As I started working on this post I realised I’d overload you with information if I tried to include everything in the one post, so this will be an overview and then I’ll do a separate post for the Royal Palace within the Castle (I have shared some photos but have more 😁)
Stirling is in the Central Belt of Scotland and is at the gateway between the Highlands and Lowlands of Scotland. Additionally, rather than Edinburgh, Stirling and its castle was preferred by the Scottish kings, so has always been considered as the seat of the Scottish Monarchy rather than Edinburgh.
Stirling Castle is built on Castle Rock which was originally formed from lava from a volcano which erupted 350 million years ago. The castle itself was probably built in the 11th Century but it is possible that there was a fort on the site 3,000 years ago – prior to the arrival of the Romans in the UK.
The Wars of Independence
Many people have heard of the film Braveheart and William Wallace. Stirling Castle is at the heart of this story with Wallace fighting the English at the Battle of Stirling Bridge. The bridge can be seen from the castle, as can the Wallace Monument.
As well as William Wallace, Stirling is also famous for King Robert I, or as we call him, Robert the Bruce, who defeated the English at Bannockburn in 1314. There is a statue of Robert the Bruce outside of Stirling Castle, and in another photograph it is possible to see the Wallace Monument and Stirling Bridge.
Myth and Magic
Scotland and Unicorns
We visited the castle on the National Unicorn Day, which was being celebrated at the castle, so it was busy with everyone having fun and we were able to see some little visiting unicorns. As the symbol of Scotland and integrated into the Scottish Royal Standard, there are unicorns to be seen everywhere, even on the roof of the Great Hall.
King Arthur and the Knights of the Round Table
An English writer from the 15th Century (William of Worcester) identified Stirling Castle as the home of King Arthur’s Knights of the Round Table. I know its unlikely to be real, but if I can believe in Unicorns and the Loch Ness Monster, I’m taking this legend too.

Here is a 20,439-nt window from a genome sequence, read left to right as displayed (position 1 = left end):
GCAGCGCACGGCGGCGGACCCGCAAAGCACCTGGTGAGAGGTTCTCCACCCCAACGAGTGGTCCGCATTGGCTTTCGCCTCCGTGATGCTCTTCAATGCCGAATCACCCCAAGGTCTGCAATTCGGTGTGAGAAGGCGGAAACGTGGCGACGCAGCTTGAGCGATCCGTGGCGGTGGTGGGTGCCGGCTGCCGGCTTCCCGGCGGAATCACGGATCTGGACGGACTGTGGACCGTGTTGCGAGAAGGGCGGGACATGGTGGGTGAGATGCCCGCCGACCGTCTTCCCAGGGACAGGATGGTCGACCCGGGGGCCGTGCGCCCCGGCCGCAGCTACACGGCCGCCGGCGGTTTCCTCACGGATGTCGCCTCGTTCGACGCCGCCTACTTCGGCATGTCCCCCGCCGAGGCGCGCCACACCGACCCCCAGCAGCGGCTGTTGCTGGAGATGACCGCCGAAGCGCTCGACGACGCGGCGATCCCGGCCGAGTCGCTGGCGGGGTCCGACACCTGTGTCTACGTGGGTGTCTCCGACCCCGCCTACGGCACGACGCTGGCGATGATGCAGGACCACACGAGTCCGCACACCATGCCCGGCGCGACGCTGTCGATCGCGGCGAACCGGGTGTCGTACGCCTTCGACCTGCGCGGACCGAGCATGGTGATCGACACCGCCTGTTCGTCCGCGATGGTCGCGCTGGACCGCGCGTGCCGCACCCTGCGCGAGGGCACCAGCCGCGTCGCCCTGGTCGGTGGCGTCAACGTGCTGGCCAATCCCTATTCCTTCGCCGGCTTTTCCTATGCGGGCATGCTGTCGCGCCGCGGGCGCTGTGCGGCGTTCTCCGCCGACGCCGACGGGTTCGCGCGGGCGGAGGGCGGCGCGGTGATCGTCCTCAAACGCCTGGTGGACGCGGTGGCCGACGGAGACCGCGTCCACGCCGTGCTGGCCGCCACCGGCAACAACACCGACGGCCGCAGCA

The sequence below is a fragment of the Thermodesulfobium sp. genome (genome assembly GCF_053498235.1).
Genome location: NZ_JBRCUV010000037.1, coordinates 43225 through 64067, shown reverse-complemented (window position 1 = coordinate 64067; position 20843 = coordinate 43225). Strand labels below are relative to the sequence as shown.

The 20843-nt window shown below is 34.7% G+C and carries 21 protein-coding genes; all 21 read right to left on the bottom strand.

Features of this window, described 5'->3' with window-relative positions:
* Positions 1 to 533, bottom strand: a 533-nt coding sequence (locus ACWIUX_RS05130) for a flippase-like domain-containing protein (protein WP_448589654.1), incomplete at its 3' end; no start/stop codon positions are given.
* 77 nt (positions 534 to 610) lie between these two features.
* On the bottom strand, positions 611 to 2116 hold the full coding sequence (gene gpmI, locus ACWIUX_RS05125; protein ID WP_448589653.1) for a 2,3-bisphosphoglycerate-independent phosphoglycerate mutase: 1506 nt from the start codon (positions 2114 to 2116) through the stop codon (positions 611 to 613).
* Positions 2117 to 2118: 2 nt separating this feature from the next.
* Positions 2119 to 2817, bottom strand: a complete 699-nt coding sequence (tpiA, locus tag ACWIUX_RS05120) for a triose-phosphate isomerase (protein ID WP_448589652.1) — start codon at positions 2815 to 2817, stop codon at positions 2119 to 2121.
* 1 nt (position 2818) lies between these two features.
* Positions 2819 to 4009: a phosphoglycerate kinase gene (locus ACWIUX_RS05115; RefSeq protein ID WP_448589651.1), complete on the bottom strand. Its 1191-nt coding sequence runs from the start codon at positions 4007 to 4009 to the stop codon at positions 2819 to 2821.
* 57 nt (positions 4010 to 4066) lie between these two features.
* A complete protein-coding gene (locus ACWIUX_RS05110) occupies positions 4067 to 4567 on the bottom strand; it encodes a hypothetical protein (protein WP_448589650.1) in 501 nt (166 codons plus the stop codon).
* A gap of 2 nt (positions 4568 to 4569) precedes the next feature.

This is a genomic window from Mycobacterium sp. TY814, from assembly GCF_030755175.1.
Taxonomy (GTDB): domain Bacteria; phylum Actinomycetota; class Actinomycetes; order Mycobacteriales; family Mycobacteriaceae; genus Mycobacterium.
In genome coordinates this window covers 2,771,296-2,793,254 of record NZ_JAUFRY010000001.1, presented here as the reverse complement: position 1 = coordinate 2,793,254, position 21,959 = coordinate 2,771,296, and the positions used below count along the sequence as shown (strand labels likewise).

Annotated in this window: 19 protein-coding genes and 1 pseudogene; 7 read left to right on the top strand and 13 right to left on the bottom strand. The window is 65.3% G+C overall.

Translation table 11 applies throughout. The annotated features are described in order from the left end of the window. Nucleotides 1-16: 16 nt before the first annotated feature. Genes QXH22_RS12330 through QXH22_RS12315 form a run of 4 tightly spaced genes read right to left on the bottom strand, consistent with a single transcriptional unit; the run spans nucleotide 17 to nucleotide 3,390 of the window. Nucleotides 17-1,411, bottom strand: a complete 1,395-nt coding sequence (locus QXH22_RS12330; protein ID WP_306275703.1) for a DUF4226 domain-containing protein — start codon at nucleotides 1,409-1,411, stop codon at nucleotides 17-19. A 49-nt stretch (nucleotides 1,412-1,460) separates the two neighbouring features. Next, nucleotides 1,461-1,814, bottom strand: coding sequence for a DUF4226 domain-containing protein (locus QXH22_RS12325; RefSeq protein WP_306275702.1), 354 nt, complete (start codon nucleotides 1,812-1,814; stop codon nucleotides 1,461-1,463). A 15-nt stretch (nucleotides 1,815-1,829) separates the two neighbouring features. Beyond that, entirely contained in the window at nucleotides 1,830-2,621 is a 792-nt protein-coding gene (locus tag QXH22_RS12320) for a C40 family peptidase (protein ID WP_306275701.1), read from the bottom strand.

Robert the Bruce and the spider
When Robert the Bruce was fighting the English, but losing, the story goes that he was inspired after watching a spider spinning a web. I’m sure, like many other Scots, as children we’re told this story of the spider, and the idea of never giving up has stuck with me. Bernard Barton’s poem tells us the story of Bruce and the Spider.
So what about the castle itself I hear you asking – ok, here you go:
The Forework and the Outer Close
The Palace is one of the newer buildings within the Castle, being commissioned by James V, but regrettably he died before his new palace was completed and while most of the apartments are well furnished for visitors to view, his bedroom remains unfurnished to reflect the fact that he never occupied it.
The Stirling Unicorn Tapestries are housed within the Palace along with some other interesting features. The Tapestries can be seen in my Unicorns post shared above.
The Stirling Heads are reproductions; the originals are held at the National Museum of Scotland in Edinburgh. There is also an Exhibition in the Palace providing information about the Heads
The Great Kitchens
Historic Scotland invested a lot of time renovating the kitchens and they now have exhibits to demonstrate what it would like working in the medieval kitchens. There is also a short video providing some information about food supply and preparation at the time. You are able to wander through the kitchens looking at the exhibits, but I’d suggest a visit to the Cafe if you’re feeling peckish.
The Great Hall
The food from the Great Kitchen needs to go somewhere. In this case it would be delivered to the Great Hall. The Hall was built by James IV and is the largest ever built in Scotland. It was completed in 1503. Personally I’ve attended Gala Dinners here but on our visit it was more focused on providing gala shows and competitions for the unicorn hunters.
The Chapel Royal
The Chapel was built in 1594 for the baptism of the first son of James VI (of Scotland)
The King’s Old Building
This building dates back to the 15th Century and are the work of James IV. We didn’t get a chance to visit (we ran out of time). This building now houses the Argyll & Sutherland Highlanders, so another building for a return visit.
Castle Cafe – The Unicorn Cafe
A very nice lunch to be had in the cafe. With my membership of Historic Scotland I also received a discount off our food which was delicious. We opted for their Club Sandwich which came with 2 sides. It kept us going until dinner back in Stirling.
It was lovely to spend the day at Stirling Castle. There is so much to see; but the views from the top of Castle Rock and Stirling Castle are also worth checking out. If you’re visiting, I’d suggest a clear day so you can see in the distance.
Return visit required
As I’ve indicated above, I had a great time, but the day just wasn’t long enough to do everything we wanted without rushing and we were enjoying ourselves too much to do that, so a return visit will be made. I imagine there are many hidden treasures that I can explore when I return.
Information contained in this post is drawn from the Historic Scotland (2018) Official Souvenir Guide for Stirling Castle